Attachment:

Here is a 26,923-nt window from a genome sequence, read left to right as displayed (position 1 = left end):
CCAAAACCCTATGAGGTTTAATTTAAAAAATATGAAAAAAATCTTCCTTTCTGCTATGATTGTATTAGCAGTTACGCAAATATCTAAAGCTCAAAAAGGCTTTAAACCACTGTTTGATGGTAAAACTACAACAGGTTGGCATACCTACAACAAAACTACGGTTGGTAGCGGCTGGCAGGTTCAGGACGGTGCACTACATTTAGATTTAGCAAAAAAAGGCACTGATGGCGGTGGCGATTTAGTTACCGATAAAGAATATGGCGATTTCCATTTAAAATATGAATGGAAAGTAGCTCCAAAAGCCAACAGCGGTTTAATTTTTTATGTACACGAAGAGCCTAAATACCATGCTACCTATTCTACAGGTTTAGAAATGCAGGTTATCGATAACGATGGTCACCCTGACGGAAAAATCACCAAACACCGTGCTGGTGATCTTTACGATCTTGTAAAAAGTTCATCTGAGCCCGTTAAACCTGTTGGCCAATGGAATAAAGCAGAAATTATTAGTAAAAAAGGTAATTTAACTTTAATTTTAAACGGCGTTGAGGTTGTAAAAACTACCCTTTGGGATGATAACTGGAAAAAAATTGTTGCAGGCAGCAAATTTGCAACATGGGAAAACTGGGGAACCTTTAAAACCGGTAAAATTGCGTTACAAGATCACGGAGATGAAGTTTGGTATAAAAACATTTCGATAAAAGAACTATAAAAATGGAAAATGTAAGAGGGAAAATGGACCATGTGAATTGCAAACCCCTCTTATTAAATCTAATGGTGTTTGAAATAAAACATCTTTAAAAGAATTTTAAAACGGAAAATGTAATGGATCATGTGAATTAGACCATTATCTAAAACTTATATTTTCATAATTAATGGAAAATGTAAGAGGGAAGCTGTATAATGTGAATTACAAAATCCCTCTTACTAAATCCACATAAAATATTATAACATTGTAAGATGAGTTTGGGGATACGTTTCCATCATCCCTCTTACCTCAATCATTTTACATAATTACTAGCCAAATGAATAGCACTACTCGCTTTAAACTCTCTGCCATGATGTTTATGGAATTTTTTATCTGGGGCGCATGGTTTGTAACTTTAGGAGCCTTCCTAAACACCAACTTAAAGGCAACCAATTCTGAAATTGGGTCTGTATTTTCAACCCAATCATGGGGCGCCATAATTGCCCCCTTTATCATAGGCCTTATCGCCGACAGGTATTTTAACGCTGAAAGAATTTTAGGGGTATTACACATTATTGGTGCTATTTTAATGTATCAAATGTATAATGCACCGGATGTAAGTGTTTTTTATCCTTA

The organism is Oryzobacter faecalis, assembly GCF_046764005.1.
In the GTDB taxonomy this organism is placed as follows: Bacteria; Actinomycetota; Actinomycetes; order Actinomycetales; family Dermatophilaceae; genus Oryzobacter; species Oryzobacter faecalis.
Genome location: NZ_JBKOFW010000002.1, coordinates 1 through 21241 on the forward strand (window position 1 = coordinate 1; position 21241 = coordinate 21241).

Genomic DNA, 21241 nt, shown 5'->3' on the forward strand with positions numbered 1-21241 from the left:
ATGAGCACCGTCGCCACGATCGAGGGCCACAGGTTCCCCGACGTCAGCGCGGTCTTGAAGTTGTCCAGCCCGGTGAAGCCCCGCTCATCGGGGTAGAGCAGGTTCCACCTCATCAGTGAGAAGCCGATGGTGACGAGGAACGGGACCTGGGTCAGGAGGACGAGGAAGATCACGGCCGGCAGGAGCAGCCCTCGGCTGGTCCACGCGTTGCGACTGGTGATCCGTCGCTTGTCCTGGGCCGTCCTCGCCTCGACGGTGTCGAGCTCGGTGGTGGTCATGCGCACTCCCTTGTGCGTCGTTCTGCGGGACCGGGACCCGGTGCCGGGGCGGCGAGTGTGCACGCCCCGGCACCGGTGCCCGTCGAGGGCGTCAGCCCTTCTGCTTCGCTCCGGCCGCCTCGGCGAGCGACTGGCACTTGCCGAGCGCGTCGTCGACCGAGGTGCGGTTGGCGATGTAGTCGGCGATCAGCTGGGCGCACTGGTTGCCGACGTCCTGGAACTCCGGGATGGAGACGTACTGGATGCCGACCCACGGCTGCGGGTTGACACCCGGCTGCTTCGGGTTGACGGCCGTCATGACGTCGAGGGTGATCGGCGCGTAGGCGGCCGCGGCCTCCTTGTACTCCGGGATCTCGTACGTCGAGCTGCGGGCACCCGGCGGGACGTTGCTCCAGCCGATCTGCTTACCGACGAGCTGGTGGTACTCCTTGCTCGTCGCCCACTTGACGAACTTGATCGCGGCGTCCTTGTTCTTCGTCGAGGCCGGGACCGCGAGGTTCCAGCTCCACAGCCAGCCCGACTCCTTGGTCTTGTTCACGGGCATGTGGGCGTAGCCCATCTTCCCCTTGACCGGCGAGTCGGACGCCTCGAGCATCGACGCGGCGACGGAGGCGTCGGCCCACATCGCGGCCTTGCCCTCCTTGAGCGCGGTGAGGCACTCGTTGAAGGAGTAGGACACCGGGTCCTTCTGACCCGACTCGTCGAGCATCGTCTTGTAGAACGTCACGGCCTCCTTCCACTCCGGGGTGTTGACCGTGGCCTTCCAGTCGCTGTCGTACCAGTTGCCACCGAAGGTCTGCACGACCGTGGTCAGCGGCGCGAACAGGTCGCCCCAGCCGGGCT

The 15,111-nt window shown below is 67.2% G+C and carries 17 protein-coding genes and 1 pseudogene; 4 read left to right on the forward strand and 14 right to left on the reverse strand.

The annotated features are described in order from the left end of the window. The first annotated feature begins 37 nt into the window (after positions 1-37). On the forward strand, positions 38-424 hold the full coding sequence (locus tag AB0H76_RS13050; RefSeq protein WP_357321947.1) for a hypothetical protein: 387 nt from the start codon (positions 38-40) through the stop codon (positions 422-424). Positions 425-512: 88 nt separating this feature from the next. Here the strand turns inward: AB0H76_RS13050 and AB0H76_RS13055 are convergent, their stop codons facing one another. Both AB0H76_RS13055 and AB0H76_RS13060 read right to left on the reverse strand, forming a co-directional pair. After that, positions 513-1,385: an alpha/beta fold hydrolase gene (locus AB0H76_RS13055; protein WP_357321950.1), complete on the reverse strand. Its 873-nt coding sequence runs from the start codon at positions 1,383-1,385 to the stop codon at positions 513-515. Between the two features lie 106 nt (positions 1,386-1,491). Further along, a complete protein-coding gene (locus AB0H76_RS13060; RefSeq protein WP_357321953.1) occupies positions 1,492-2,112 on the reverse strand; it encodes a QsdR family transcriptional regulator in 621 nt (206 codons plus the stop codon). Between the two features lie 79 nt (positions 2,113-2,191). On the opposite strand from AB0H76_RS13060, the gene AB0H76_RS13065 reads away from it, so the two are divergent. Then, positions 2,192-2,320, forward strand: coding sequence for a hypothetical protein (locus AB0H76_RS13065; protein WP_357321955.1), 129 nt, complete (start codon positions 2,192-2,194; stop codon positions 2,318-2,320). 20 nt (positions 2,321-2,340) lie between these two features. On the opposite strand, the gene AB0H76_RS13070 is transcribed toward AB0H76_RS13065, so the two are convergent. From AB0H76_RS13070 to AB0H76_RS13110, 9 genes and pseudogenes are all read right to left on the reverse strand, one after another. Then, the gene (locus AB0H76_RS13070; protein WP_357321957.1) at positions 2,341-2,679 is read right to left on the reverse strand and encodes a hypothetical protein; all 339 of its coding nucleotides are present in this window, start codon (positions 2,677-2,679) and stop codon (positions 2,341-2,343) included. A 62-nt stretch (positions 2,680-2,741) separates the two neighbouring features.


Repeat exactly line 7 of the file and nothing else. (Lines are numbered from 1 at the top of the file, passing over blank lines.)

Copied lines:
ATGAGCACCGTCGCCACGATCGAGGGCCACAGGTTCCCCGACGTCAGCGCGGTCTTGAAGTTGTCCAGCCCGGTGAAGCCCCGCTCATCGGGGTAGAGCAGGTTCCACCTCATCAGTGAGAAGCCGATGGTGACGAGGAACGGGACCTGGGTCAGGAGGACGAGGAAGATCACGGCCGGCAGGAGCAGCCCTCGGCTGGTCCACGCGTTGCGACTGGTGATCCGTCGCTTGTCCTGGGCCGTCCTCGCCTCGACGGTGTCGAGCTCGGTGGTGGTCATGCGCACTCCCTTGTGCGTCGTTCTGCGGGACCGGGACCCGGTGCCGGGGCGGCGAGTGTGCACGCCCCGGCACCGGTGCCCGTCGAGGGCGTCAGCCCTTCTGCTTCGCTCCGGCCGCCTCGGCGAGCGACTGGCACTTGCCGAGCGCGTCGTCGACCGAGGTGCGGTTGGCGATGTAGTCGGCGATCAGCTGGGCGCACTGGTTGCCGACGTCCTGGAACTCCGGGATGGAGACGTACTGGATGCCGACCCACGGCTGCGGGTTGACACCCGGCTGCTTCGGGTTGACGGCCGTCATGACGTCGAGGGTGATCGGCGCGTAGGCGGCCGCGGCCTCCTTGTACTCCGGGATCTCGTACGTCGAGCTGCGGGCACCCGGCGGGACGTTGCTCCAGCCGATCTGCTTACCGACGAGCTGGTGGTACTCCTTGCTCGTCGCCCACTTGACGAACTTGATCGCGGCGTCCTTGTTCTTCGTCGAGGCCGGGACCGCGAGGTTCCAGCTCCACAGCCAGCCCGACTCCTTGGTCTTGTTCACGGGCATGTGGGCGTAGCCCATCTTCCCCTTGACCGGCGAGTCGGACGCCTCGAGCATCGACGCGGCGACGGAGGCGTCGGCCCACATCGCGGCCTTGCCCTCCTTGAGCGCGGTGAGGCACTCGTTGAAGGAGTAGGACACCGGGTCCTTCTGACCCGACTCGTCGAGCATCGTCTTGTAGAACGTCACGGCCTCCTTCCACTCCGGGGTGTTGACCGTGGCCTTCCAGTCGCTGTCGTACCAGTTGCCACCGAAGGTCTGCACGACCGTGGTCAGCGGCGCGAACAGGTCGCCCCAGCCGGGCT